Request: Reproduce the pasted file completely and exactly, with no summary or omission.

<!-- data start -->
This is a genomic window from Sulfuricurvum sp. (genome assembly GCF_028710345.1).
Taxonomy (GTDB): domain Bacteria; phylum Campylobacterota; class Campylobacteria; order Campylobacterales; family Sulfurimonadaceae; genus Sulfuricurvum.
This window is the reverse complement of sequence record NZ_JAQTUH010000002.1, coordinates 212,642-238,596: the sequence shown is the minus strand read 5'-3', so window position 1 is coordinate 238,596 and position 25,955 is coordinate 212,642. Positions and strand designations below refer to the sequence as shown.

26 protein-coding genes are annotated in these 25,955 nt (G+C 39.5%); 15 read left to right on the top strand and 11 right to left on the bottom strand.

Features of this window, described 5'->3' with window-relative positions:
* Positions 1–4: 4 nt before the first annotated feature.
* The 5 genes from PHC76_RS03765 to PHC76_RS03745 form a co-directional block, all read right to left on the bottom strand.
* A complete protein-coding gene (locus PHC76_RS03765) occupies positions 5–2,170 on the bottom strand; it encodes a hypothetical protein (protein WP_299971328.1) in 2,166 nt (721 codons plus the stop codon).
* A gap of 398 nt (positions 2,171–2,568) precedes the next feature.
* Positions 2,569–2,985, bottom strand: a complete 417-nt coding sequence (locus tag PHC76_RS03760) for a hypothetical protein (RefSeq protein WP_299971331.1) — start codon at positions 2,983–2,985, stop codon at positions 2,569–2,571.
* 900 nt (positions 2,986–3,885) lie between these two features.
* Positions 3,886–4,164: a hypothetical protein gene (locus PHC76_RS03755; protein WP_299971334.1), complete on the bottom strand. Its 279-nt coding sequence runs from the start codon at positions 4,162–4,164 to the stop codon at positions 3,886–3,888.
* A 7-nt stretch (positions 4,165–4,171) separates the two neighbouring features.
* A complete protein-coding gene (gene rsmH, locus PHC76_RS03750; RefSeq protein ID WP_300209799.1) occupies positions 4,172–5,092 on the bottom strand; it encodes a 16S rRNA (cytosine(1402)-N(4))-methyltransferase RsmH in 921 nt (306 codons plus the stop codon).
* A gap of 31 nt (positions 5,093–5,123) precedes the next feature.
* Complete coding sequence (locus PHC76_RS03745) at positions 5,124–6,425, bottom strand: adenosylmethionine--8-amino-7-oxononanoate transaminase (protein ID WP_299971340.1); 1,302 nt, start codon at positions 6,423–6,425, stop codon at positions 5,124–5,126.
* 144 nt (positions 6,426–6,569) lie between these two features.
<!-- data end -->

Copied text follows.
This is a genomic window from Sulfuricurvum sp. (genome assembly GCF_028710345.1).
Taxonomy (GTDB): domain Bacteria; phylum Campylobacterota; class Campylobacteria; order Campylobacterales; family Sulfurimonadaceae; genus Sulfuricurvum.
This window is the reverse complement of sequence record NZ_JAQTUH010000002.1, coordinates 212,642-238,596: the sequence shown is the minus strand read 5'-3', so window position 1 is coordinate 238,596 and position 25,955 is coordinate 212,642. Positions and strand designations below refer to the sequence as shown.

26 protein-coding genes are annotated in these 25,955 nt (G+C 39.5%); 15 read left to right on the top strand and 11 right to left on the bottom strand.

Features of this window, described 5'->3' with window-relative positions:
* Positions 1–4: 4 nt before the first annotated feature.
* The 5 genes from PHC76_RS03765 to PHC76_RS03745 form a co-directional block, all read right to left on the bottom strand.
* A complete protein-coding gene (locus PHC76_RS03765) occupies positions 5–2,170 on the bottom strand; it encodes a hypothetical protein (protein WP_299971328.1) in 2,166 nt (721 codons plus the stop codon).
* A gap of 398 nt (positions 2,171–2,568) precedes the next feature.
* Positions 2,569–2,985, bottom strand: a complete 417-nt coding sequence (locus tag PHC76_RS03760) for a hypothetical protein (RefSeq protein WP_299971331.1) — start codon at positions 2,983–2,985, stop codon at positions 2,569–2,571.
* 900 nt (positions 2,986–3,885) lie between these two features.
* Positions 3,886–4,164: a hypothetical protein gene (locus PHC76_RS03755; protein WP_299971334.1), complete on the bottom strand. Its 279-nt coding sequence runs from the start codon at positions 4,162–4,164 to the stop codon at positions 3,886–3,888.
* A 7-nt stretch (positions 4,165–4,171) separates the two neighbouring features.
* A complete protein-coding gene (gene rsmH, locus PHC76_RS03750; RefSeq protein ID WP_300209799.1) occupies positions 4,172–5,092 on the bottom strand; it encodes a 16S rRNA (cytosine(1402)-N(4))-methyltransferase RsmH in 921 nt (306 codons plus the stop codon).
* A gap of 31 nt (positions 5,093–5,123) precedes the next feature.
* Complete coding sequence (locus PHC76_RS03745) at positions 5,124–6,425, bottom strand: adenosylmethionine--8-amino-7-oxononanoate transaminase (protein ID WP_299971340.1); 1,302 nt, start codon at positions 6,423–6,425, stop codon at positions 5,124–5,126.
* 144 nt (positions 6,426–6,569) lie between these two features.